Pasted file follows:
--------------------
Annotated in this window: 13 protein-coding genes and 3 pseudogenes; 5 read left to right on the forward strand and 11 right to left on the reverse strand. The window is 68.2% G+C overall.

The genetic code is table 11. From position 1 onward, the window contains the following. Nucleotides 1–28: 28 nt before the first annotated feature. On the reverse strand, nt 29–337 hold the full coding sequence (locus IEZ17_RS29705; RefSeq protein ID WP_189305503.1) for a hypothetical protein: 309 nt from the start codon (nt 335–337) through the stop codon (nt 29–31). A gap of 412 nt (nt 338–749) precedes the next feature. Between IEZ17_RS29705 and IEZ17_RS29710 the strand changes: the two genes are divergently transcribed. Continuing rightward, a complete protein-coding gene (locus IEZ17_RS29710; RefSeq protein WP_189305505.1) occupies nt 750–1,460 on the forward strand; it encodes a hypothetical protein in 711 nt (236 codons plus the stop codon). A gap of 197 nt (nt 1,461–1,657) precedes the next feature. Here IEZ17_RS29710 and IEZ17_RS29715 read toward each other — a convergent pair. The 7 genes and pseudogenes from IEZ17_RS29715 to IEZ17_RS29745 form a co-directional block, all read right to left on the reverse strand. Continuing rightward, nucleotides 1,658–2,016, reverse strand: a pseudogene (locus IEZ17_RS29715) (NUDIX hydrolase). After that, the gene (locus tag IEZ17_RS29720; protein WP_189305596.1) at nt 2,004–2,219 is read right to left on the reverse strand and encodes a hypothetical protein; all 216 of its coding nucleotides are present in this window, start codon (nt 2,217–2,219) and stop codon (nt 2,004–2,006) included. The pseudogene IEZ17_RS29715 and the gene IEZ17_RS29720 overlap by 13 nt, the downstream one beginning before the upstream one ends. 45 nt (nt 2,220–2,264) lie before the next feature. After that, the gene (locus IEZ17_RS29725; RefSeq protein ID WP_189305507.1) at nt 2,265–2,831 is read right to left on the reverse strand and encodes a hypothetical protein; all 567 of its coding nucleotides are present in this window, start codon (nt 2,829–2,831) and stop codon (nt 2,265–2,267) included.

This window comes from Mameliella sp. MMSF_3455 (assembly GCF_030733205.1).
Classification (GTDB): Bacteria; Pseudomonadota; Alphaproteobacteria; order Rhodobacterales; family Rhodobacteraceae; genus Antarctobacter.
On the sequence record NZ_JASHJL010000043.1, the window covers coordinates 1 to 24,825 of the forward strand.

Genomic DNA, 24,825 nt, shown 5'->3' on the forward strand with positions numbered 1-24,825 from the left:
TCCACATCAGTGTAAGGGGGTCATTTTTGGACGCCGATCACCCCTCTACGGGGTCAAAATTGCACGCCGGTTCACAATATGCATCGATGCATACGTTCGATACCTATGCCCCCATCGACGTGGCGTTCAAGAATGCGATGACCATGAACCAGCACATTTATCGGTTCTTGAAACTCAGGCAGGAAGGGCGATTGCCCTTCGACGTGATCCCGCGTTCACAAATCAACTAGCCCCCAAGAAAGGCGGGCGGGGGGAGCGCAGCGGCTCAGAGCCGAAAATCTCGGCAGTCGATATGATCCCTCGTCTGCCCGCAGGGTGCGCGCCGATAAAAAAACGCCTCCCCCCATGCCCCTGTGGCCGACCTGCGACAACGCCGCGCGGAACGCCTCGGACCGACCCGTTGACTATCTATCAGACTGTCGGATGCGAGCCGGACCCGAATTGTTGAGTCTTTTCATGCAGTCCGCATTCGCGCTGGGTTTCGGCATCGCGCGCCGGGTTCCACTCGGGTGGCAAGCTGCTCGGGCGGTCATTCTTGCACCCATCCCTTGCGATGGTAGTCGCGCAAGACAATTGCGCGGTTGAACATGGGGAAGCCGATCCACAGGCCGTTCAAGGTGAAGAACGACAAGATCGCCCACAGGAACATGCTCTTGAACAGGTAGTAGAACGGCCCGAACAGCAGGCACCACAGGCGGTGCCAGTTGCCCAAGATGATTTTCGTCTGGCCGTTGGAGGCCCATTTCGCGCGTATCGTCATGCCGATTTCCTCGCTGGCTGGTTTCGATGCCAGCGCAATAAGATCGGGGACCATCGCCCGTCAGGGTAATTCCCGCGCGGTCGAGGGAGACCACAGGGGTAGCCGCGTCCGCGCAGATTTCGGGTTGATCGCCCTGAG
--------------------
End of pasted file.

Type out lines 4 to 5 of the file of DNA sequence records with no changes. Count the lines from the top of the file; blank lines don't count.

Classification (GTDB): Bacteria; Pseudomonadota; Alphaproteobacteria; order Rhodobacterales; family Rhodobacteraceae; genus Antarctobacter.
On the sequence record NZ_JASHJL010000043.1, the window covers coordinates 1 to 24,825 of the forward strand.